What Are Subpages and Why Would I Use Them?

What Are Subpages and Why Would I Use Them?

WordPress has a built-in subpage feature allowing you to organize pages in a parent-child-sibling tree, and place them on the menu.

That begs a couple questions… Why would I use subpages? What plugins are available to assist and enhance them?

That’s exactly what we’ll be addressing in this article.

Continue reading, or jump ahead using these links:

Why Use Subpages?

The best use of subpages is to organize hierarchical content into a hierarchy or outline.

The subpage feature should not be used to paginate a long page. If you didn’t already know, James thinks Pagination Is Evil, and that’s not what I’m talking about.

If you simply have a long page, use the nextpage tag, which paginates a long page or post.

We can already do this simply by using the HTML heading tags (h1, h2, h3, etc.) as is done in most items posted here at WPMUDEV.com, and in this post. But subpages add the additional abilities to place them on the menu, in a sidebar menu, and provide navigation between them.

Creating Subpages and Adding to the Main Menu

Before we can use any of the advanced subpage features, let’s see how to create subpages.

When adding or editing a page, in the right hand-column under the heading Page Attributes, select Parent for the page, making the page we’re working on a subpage or “child” of “CV”.

The other “Exhibition” pages listed under are parent (“CV”) are also subpages, and are the “siblings” of the “Celine Raphel-Leygues” page.

Page attributes

Once a subpage has been created, it can be added to the menu by hand. Or better yet, by using a plugin to Automatically Add WordPress Submenu to Parent Menu for Pages, giving this result:

Main dropdown menu, parent-child-siblings.
Subpages in the main menu dropdown.

Using a Widget to Place a Subpage Menu in a Sidebar

In the following example, I first used the Subpages Extended plugin to create a subpage menu in the sidebar.

Subpages Extended plugin in the Page editor.
Subpages Extended plugin in the Page editor.

Then I used the Custom Sidebars plugin to display this menu on the parent page and its subpages only.

Subpage menu in sidebar created with the Subpages Extended and Custom Sidebars plugins.
Subpage menu in sidebar created with the Subpages Extended and Custom Sidebars plugins.

The Subpages Extended plugin creates a subpages navigation (table of contents) on your pages and your sidebar.

The widget option is so easy to use, and the shortcode option gives you more control for manipulating your subpages menus.

Here is the basic shortcode usage:

[subpages exceptme=”true” childof=”253″]

The Custom Sidebars plugin is a flexible widget area manager that allows you to replace sidebars—and other widget areas—on your site. (Custom Sidebars works with the classic widgets screen that was used in WordPress before version 5.8. To use it with version 5.8 and above, you’ll need to install the official Classic Widgets plugin).

Using a Plugin for Improved Navigation on Each Subpage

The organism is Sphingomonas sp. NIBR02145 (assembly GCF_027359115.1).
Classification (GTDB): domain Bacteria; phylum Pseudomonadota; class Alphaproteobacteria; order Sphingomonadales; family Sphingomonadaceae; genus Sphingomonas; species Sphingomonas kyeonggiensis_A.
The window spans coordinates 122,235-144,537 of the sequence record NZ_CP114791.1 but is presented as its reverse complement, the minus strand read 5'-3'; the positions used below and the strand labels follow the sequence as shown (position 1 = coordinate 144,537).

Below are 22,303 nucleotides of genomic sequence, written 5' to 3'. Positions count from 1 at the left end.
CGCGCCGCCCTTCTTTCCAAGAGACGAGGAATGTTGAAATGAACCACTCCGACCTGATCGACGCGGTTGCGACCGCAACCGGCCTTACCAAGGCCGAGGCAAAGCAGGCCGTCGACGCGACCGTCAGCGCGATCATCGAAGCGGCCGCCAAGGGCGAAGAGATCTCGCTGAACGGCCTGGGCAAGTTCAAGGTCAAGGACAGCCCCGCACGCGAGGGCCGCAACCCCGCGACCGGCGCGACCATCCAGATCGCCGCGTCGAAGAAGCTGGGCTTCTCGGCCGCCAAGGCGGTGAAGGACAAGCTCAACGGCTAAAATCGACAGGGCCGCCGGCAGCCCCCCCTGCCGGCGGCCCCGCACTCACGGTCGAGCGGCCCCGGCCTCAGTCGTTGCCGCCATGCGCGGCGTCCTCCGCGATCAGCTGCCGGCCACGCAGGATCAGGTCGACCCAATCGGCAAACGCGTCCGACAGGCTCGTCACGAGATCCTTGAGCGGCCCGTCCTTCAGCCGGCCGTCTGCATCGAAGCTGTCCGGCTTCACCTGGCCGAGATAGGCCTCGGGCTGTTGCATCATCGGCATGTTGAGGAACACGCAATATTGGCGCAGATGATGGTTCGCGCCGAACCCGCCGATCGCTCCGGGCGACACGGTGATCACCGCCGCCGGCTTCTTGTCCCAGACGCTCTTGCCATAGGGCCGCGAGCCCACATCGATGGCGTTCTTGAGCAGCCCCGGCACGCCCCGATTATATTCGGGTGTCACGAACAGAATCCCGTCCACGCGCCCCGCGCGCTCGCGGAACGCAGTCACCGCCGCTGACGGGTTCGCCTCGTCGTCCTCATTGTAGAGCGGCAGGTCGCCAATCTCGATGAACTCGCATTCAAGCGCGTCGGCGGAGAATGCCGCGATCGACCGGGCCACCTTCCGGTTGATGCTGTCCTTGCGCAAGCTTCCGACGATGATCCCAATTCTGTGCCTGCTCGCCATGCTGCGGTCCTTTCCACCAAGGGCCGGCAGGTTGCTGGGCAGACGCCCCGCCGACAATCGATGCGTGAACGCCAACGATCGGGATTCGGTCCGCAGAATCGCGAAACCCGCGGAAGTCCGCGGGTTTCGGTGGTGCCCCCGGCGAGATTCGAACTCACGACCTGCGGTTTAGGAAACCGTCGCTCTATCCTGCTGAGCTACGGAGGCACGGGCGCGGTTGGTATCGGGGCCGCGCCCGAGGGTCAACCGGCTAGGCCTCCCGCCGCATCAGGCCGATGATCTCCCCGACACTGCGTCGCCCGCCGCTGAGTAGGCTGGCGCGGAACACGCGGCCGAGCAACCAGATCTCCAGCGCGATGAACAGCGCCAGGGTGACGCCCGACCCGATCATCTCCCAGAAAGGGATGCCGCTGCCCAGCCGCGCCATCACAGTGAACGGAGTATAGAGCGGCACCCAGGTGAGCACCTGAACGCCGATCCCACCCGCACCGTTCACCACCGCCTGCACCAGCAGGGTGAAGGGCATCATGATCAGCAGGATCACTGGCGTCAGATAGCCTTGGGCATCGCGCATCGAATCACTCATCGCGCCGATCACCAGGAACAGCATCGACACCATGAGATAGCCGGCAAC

When using the nextpage WordPress tag, the navigation inserted at the bottom of each paginated page simply lists the paginated pages as numbers (i.e., 1, 2, 3, 4) with each page number linked appropriately.

This works fine for breaking up a long page, but not when we want to organize the information into subpages to gain the benefits of the subpage feature and plugins. (See Pagination: How to Split a WordPress Post into Multiple Pages tutorial.)

I used the List Pages Shortcodes plugin to place navigation at the top of each subpage and the parent page.

Here’s what it looks like on one of the subpages:

Subpage navigation on subpage using the List Pages Shortcodes plugin.
Subpage navigation on subpage using the List Pages Shortcodes plugin.

This is the shortcode I used:

[sibling-pages exclude="150"]

I chose to exclude a link to the subpage currently being displayed from these links. In this example “Exhibitions 2020–2022” is pageid 150, and is excluded in the shortcode.

One other plugin I made use of was Catch Ids—making it easier to determine the pageid’s for my parent page and subpages.

Though some of these plugins are a year or more out from updates, we tested them (during the 2022 rewrite of this post), and they still worked as expected.

Wrapping Up

So there you have it. A neat and tidy way to implement subpages and widgets, using a few handy plugins, and a bit of shortcode.

Editor’s Note: This post has been updated for accuracy and relevancy.
[Originally Published: September 2013 / Revised: April 2022]

Do you use subpages? If so, have you implemented any plugins that made them even more valuable? Let us know in the comments below.

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Hassan Akhtar

Hassan Akhtar Hassan Akhtar is the lead dev for Smush and HummingBird. In his free time he enjoys writing about his development adventures at WPGurus.net.

Janette Burhans

Janette Burhans Janette Burhans is a content creator at WPMU DEV, who writes blog articles and the weekly WhiP & Roundup emails. Her professional career as an author and artist spans over two decades, half of those in the world of WordPress. Her writing has been featured in Glamour magazine, and her personal blog, Platinum Pink. Connect with Janette on Twitter.